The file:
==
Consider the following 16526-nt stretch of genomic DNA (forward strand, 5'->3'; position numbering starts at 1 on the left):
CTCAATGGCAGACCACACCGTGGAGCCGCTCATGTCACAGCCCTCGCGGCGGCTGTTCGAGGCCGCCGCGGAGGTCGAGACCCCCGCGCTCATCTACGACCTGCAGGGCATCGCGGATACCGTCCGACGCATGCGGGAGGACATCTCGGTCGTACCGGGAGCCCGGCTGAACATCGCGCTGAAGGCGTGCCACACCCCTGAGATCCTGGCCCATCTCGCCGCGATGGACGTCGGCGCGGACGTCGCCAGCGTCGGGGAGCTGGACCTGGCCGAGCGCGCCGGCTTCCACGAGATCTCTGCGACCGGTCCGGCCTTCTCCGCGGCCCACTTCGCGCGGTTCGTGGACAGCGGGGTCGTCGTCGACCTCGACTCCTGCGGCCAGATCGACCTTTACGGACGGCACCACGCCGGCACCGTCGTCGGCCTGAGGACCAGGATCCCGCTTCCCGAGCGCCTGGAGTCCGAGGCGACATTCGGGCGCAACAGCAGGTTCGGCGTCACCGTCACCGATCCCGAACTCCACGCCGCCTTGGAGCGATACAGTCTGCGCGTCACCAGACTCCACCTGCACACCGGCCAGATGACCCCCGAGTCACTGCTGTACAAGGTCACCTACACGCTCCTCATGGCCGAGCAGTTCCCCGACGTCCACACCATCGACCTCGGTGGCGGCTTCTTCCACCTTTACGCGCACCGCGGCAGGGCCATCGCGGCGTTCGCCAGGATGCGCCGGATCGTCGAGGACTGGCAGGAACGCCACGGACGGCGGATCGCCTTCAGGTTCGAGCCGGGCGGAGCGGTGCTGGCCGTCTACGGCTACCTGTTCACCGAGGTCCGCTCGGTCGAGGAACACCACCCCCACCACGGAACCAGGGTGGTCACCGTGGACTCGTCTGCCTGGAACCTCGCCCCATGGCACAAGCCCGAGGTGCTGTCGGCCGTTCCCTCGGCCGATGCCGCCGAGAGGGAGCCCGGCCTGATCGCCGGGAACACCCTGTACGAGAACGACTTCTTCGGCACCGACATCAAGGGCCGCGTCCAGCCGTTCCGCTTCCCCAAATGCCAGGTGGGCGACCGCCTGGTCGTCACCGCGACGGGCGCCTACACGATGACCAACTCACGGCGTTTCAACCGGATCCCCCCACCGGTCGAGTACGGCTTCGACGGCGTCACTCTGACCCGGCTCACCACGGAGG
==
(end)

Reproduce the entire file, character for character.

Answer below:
Consider the following 16526-nt stretch of genomic DNA (forward strand, 5'->3'; position numbering starts at 1 on the left):
CTCAATGGCAGACCACACCGTGGAGCCGCTCATGTCACAGCCCTCGCGGCGGCTGTTCGAGGCCGCCGCGGAGGTCGAGACCCCCGCGCTCATCTACGACCTGCAGGGCATCGCGGATACCGTCCGACGCATGCGGGAGGACATCTCGGTCGTACCGGGAGCCCGGCTGAACATCGCGCTGAAGGCGTGCCACACCCCTGAGATCCTGGCCCATCTCGCCGCGATGGACGTCGGCGCGGACGTCGCCAGCGTCGGGGAGCTGGACCTGGCCGAGCGCGCCGGCTTCCACGAGATCTCTGCGACCGGTCCGGCCTTCTCCGCGGCCCACTTCGCGCGGTTCGTGGACAGCGGGGTCGTCGTCGACCTCGACTCCTGCGGCCAGATCGACCTTTACGGACGGCACCACGCCGGCACCGTCGTCGGCCTGAGGACCAGGATCCCGCTTCCCGAGCGCCTGGAGTCCGAGGCGACATTCGGGCGCAACAGCAGGTTCGGCGTCACCGTCACCGATCCCGAACTCCACGCCGCCTTGGAGCGATACAGTCTGCGCGTCACCAGACTCCACCTGCACACCGGCCAGATGACCCCCGAGTCACTGCTGTACAAGGTCACCTACACGCTCCTCATGGCCGAGCAGTTCCCCGACGTCCACACCATCGACCTCGGTGGCGGCTTCTTCCACCTTTACGCGCACCGCGGCAGGGCCATCGCGGCGTTCGCCAGGATGCGCCGGATCGTCGAGGACTGGCAGGAACGCCACGGACGGCGGATCGCCTTCAGGTTCGAGCCGGGCGGAGCGGTGCTGGCCGTCTACGGCTACCTGTTCACCGAGGTCCGCTCGGTCGAGGAACACCACCCCCACCACGGAACCAGGGTGGTCACCGTGGACTCGTCTGCCTGGAACCTCGCCCCATGGCACAAGCCCGAGGTGCTGTCGGCCGTTCCCTCGGCCGATGCCGCCGAGAGGGAGCCCGGCCTGATCGCCGGGAACACCCTGTACGAGAACGACTTCTTCGGCACCGACATCAAGGGCCGCGTCCAGCCGTTCCGCTTCCCCAAATGCCAGGTGGGCGACCGCCTGGTCGTCACCGCGACGGGCGCCTACACGATGACCAACTCACGGCGTTTCAACCGGATCCCCCCACCGGTCGAGTACGGCTTCGACGGCGTCACTCTGACCCGGCTCACCACGGAGG